(40e) Reactor Scale-up: Looking Forward By Looking Backward
AIChE Annual Meeting
2022 Annual Meeting
Catalysis and Reaction Engineering Division
25th Anniversary of The Catalysis and Reaction Engineering Division I (Invited Talks)
Monday, November 14, 2022 - 9:40am to 10:05am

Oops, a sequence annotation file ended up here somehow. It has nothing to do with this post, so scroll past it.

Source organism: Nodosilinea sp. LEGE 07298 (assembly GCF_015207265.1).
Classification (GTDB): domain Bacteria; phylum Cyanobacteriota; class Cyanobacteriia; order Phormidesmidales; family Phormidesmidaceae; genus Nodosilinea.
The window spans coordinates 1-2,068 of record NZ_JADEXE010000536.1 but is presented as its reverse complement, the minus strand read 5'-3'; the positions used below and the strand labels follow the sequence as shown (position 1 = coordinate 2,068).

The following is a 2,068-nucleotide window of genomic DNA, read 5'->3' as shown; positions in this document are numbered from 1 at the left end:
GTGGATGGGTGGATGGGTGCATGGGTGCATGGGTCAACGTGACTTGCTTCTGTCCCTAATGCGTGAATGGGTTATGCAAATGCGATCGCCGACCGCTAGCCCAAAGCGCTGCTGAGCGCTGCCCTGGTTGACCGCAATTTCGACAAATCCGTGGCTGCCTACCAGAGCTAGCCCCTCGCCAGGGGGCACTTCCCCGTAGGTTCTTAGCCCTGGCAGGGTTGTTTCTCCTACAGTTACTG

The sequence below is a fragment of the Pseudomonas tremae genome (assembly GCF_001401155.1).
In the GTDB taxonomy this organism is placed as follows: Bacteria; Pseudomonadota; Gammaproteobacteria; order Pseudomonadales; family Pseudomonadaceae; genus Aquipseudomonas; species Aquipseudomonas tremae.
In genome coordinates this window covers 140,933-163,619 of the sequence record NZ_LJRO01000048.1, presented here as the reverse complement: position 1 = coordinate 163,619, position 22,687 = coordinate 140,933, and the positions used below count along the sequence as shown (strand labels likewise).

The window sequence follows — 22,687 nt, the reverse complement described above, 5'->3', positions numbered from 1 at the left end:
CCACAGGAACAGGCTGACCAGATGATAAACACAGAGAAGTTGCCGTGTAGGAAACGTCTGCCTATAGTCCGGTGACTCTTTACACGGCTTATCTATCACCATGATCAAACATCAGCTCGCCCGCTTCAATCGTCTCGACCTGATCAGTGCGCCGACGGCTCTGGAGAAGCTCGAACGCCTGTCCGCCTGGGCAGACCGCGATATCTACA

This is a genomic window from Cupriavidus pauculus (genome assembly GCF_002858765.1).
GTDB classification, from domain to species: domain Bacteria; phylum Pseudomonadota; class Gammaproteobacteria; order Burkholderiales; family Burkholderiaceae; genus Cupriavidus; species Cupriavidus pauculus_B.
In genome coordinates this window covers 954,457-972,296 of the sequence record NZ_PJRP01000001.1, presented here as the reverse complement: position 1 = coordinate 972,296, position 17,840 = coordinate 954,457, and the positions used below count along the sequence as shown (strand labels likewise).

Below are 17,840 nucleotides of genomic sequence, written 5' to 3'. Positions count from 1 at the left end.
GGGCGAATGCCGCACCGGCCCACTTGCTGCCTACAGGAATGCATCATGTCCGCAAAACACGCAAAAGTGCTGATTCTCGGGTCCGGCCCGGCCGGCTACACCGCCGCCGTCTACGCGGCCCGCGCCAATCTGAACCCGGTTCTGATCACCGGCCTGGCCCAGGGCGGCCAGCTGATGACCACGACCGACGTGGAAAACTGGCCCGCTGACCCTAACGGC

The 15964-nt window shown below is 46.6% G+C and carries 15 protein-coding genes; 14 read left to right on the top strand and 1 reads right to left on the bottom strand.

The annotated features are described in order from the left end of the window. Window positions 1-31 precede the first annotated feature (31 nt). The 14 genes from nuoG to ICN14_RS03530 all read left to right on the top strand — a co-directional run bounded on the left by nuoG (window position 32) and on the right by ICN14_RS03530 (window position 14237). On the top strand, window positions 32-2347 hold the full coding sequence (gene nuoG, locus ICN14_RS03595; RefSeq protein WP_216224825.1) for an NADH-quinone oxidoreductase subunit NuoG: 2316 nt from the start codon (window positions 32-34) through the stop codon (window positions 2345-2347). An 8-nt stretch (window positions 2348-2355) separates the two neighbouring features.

Various dedicated monographs and reviews of reactor scale up have appeared over the last fifty years of which the following citations are but a small sample (Donati, 1997; DudukoviÄ, 2014; Fox, 2006; Gianetto, 1986; Johnstone, 1957; Marchisio, 2006; Meroni, 2021; Nauman, 2008; RÃ¼disÃ¼li, 2012; Thoenes, 2013). A survey of the presentations given in the various CRE Division sessions shows that they have been heavily dominated by academic researchers whose works were mainly focused on either development or application of reactor models of various degrees of complexity, experimental studies on relatively small-scale systems, or reactor modeling combined with an attempt at experimental validation. Conversely, contributions on reactor scale-up from reaction engineers from industry are very limited in number. Given that this latter group has developed a wealth of know-how and experience in scale-up of commercial processes that spans many decades, or even nearly a century for some mature technologies, the knowledge base associated with this aspect is usually maintained as proprietary information and hence is not shared with their academic counterparts or competitors for obvious business reasons. While the evolution of fundamental reactor models and the development of specialized experimental tools for quantification of reaction kinetics, transport-kinetic interactions, hydrodynamics, and fluid flow patterns by academia has improved predictive models, robust approaches for reactor design and scale-up from the laboratory to commercial-scale reactors are still lagging (DudukoviÄ, 2014). Hence, in spite of advances in kinetics, catalysis and reaction engineering, methods and models available for reactor scale-up and design from laboratory-scale to commercial units at realistic process conditions have not taken notable steps forward and generally lack traction in technology advancement (DudukoviÄ, 2009) .Linkages will be revisited between key research needs in the original four cross-cutting areas, namely, (1) experimental tools; (2) modeling and property estimation; (3) sensors; and (4) systems integration.